As a medical aesthetics provider, one of the most important decisions you make is how you want to practice. Will you open an office of your own? Or will you join an existing practice either as an employee or partner?
Determining the ideal direction for your aesthetic career means making choices about the kind of aesthetic services you’ll offer, the kind of practice you want to work with, and how you can build value throughout your career.
Wondering how to add value to your aesthetics practice? These three essential strategies are guaranteed to help you start strong and maintain momentum.
The devices you select for your practice will determine your treatment offerings, so the right technology can make a world of difference. Older devices with lengthy contracts may indicate limited growth opportunities at a practice. If you’re starting out on your own, or expanding within an existing practice, opt for innovative, cutting-edge devices from manufacturers that can offer flexible financing options that won’t unduly tie up your practice’s revenues.
Aesthetic consumers tend to think of treatments in commodity terms, and are interested in as little stress and discomfort as possible. When selecting equipment, find out which treatments are in highest demand, and look for technology that can deliver them with a high degree of safety and comfort for the patient.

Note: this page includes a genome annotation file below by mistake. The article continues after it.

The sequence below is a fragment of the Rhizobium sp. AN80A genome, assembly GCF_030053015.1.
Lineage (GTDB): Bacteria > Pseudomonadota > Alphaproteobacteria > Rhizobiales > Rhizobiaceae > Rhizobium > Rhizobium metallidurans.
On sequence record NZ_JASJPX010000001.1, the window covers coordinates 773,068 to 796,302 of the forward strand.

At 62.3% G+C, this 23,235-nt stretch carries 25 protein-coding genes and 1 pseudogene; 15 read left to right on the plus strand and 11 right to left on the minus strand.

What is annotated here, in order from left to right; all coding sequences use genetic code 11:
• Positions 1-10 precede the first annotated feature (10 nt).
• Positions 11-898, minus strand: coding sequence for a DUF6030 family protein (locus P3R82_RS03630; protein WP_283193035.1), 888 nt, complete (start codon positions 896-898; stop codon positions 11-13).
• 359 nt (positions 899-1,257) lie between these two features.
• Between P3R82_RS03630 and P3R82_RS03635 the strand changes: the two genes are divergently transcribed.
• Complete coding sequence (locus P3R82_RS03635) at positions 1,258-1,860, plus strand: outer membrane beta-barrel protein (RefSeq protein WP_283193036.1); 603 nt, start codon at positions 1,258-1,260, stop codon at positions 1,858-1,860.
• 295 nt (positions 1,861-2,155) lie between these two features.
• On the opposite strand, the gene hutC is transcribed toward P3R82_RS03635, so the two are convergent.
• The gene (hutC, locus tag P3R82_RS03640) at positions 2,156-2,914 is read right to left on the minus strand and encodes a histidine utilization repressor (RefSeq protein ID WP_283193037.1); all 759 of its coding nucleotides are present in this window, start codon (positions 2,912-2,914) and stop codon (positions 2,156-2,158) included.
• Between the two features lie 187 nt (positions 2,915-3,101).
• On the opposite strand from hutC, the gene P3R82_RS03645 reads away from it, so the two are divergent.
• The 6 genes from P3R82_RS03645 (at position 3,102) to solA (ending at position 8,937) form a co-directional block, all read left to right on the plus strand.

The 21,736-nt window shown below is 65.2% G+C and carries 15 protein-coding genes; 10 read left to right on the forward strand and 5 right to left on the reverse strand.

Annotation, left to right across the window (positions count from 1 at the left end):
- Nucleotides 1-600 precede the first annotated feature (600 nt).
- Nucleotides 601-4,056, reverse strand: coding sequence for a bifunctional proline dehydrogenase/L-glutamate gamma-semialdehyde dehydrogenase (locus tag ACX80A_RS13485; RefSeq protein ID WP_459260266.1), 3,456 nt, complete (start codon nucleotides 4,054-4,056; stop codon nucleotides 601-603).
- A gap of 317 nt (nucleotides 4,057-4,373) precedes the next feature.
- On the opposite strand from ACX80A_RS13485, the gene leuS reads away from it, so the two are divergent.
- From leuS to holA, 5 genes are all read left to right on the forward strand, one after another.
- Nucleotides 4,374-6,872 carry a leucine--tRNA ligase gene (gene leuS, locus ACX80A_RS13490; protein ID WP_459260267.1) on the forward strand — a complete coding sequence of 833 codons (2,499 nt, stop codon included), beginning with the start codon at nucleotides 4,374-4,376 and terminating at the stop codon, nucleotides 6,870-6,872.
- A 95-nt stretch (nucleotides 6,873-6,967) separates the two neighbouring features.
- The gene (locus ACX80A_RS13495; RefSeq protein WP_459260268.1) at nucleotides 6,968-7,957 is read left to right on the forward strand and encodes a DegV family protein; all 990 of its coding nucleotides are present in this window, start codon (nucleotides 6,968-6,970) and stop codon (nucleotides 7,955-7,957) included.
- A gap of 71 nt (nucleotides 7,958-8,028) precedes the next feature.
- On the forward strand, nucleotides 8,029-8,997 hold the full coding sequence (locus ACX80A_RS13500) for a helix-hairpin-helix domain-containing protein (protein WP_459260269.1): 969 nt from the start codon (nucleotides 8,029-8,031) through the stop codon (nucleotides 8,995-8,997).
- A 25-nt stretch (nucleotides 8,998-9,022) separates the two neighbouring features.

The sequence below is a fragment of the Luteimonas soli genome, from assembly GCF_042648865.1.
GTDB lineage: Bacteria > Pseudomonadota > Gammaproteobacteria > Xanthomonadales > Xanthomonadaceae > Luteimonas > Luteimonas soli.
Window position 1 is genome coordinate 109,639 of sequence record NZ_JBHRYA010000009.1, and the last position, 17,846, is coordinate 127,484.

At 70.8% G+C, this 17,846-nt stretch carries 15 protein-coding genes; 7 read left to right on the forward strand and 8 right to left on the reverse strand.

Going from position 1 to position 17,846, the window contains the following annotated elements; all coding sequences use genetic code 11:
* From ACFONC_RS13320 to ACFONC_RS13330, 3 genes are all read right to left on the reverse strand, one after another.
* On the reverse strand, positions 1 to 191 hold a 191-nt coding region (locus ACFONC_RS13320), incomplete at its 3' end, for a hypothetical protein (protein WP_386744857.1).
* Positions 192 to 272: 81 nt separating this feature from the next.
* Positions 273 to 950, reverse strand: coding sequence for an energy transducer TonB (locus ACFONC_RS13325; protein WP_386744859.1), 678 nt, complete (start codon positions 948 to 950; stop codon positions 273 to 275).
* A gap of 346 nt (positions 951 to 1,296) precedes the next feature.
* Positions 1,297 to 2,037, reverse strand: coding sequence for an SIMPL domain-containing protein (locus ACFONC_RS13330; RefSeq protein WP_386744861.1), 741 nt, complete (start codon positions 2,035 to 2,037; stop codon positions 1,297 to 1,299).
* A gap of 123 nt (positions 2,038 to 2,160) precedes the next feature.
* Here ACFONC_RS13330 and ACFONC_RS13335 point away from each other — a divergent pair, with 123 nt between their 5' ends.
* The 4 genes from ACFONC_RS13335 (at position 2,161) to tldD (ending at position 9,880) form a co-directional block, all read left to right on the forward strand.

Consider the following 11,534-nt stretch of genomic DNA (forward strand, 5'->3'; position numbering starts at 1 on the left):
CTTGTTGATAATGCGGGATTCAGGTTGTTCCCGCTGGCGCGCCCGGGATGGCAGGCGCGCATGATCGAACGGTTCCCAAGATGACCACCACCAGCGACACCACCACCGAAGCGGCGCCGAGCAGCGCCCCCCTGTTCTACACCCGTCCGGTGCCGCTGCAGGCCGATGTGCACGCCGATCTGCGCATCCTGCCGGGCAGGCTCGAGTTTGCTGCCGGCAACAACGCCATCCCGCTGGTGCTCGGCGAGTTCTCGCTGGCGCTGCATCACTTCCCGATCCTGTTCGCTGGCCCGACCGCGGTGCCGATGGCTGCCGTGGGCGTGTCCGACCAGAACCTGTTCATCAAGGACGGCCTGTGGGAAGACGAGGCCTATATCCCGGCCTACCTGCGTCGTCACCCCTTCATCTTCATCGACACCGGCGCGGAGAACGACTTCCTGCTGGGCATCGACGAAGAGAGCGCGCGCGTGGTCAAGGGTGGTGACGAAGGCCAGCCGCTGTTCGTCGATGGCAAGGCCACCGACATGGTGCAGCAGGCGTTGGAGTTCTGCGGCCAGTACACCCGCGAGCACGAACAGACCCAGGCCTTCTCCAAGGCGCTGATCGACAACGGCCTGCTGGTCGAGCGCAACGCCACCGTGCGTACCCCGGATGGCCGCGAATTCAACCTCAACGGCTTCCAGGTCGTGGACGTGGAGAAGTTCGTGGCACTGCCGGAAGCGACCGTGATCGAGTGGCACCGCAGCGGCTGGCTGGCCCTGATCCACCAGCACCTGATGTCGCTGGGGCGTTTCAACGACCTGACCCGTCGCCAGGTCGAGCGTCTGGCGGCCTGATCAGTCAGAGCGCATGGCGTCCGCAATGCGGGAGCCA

Put simply, the more your patients like you, the harder you are to let go. Demonstrating strong customer connections will help you stand out as an aesthetic provider, and allow you to build a client base that can move with you across your career.
Patients who feel listened to, cared for, and satisfied are likely to act as “ambassadors” for you and your work. Each aesthetic consultation is a perfect opportunity to improve this patient-provider relationship, so it pays to learn everything you can to successfully handle this important process.
In a practical sense, your ability to perform highly sought-after or profitable treatments is a statement to your value as an aesthetic provider. Continual professional development in the form of ongoing clinical training and up-to-date treatment techniques, as well as boosting your practical business acumen, will serve you well both as an employee and as a potential practice owner. Knowing what you contribute to a practice can help justify requests for expanded roles or higher rates. It may also help to illuminate where you have room to grow as an employee, and whether or not you’re ready to go it on your own.
Get started on launching your dream aesthetic career—learn more about the costs and benefits to different aesthetic business strategies by downloading our exclusive report: Should You Start Your Own Aesthetics Practice?